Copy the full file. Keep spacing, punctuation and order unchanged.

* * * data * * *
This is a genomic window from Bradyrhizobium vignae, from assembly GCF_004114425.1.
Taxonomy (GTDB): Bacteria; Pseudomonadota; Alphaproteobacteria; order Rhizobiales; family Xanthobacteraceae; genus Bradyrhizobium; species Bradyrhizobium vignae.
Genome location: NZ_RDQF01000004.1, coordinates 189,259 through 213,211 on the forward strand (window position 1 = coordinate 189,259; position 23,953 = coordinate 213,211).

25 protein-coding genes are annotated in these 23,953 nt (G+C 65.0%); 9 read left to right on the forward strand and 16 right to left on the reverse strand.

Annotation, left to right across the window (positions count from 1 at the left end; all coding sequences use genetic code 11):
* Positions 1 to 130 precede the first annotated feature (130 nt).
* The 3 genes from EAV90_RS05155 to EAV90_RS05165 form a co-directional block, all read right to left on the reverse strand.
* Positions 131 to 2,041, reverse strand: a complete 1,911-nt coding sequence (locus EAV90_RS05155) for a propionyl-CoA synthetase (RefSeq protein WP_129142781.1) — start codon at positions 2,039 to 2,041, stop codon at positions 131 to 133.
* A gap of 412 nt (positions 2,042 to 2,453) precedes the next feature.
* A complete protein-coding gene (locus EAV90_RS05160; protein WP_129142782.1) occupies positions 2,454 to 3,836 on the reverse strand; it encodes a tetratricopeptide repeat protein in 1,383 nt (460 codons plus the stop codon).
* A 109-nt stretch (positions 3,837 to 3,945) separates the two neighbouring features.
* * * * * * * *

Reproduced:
This is a genomic window from Bradyrhizobium vignae, from assembly GCF_004114425.1.
Taxonomy (GTDB): Bacteria; Pseudomonadota; Alphaproteobacteria; order Rhizobiales; family Xanthobacteraceae; genus Bradyrhizobium; species Bradyrhizobium vignae.
Genome location: NZ_RDQF01000004.1, coordinates 189,259 through 213,211 on the forward strand (window position 1 = coordinate 189,259; position 23,953 = coordinate 213,211).

25 protein-coding genes are annotated in these 23,953 nt (G+C 65.0%); 9 read left to right on the forward strand and 16 right to left on the reverse strand.

Annotation, left to right across the window (positions count from 1 at the left end; all coding sequences use genetic code 11):
* Positions 1 to 130 precede the first annotated feature (130 nt).
* The 3 genes from EAV90_RS05155 to EAV90_RS05165 form a co-directional block, all read right to left on the reverse strand.
* Positions 131 to 2,041, reverse strand: a complete 1,911-nt coding sequence (locus EAV90_RS05155) for a propionyl-CoA synthetase (RefSeq protein WP_129142781.1) — start codon at positions 2,039 to 2,041, stop codon at positions 131 to 133.
* A gap of 412 nt (positions 2,042 to 2,453) precedes the next feature.
* A complete protein-coding gene (locus EAV90_RS05160; protein WP_129142782.1) occupies positions 2,454 to 3,836 on the reverse strand; it encodes a tetratricopeptide repeat protein in 1,383 nt (460 codons plus the stop codon).
* A 109-nt stretch (positions 3,837 to 3,945) separates the two neighbouring features.